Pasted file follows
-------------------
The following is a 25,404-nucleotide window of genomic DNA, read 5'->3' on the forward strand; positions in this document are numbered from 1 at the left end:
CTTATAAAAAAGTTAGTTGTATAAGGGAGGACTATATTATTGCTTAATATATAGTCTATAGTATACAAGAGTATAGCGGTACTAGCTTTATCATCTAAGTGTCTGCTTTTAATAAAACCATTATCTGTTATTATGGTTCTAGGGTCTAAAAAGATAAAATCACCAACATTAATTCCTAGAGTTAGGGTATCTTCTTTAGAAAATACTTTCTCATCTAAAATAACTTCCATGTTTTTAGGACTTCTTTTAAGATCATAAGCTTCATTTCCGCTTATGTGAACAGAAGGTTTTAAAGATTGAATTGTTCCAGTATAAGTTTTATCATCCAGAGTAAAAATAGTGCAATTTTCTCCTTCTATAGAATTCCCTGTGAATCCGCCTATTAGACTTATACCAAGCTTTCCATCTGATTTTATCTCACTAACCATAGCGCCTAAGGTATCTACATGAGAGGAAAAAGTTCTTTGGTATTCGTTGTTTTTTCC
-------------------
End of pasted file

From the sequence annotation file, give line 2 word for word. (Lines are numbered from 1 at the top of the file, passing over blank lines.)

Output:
CTTATAAAAAAGTTAGTTGTATAAGGGAGGACTATATTATTGCTTAATATATAGTCTATAGTATACAAGAGTATAGCGGTACTAGCTTTATCATCTAAGTGTCTGCTTTTAATAAAACCATTATCTGTTATTATGGTTCTAGGGTCTAAAAAGATAAAATCACCAACATTAATTCCTAGAGTTAGGGTATCTTCTTTAGAAAATACTTTCTCATCTAAAATAACTTCCATGTTTTTAGGACTTCTTTTAAGATCATAAGCTTCATTTCCGCTTATGTGAACAGAAGGTTTTAAAGATTGAATTGTTCCAGTATAAGTTTTATCATCCAGAGTAAAAATAGTGCAATTTTCTCCTTCTATAGAATTCCCTGTGAATCCGCCTATTAGACTTATACCAAGCTTTCCATCTGATTTTATCTCACTAACCATAGCGCCTAAGGTATCTACATGAGAGGAAAAAGTTCTTTGGTATTCGTTGTTTTTTCC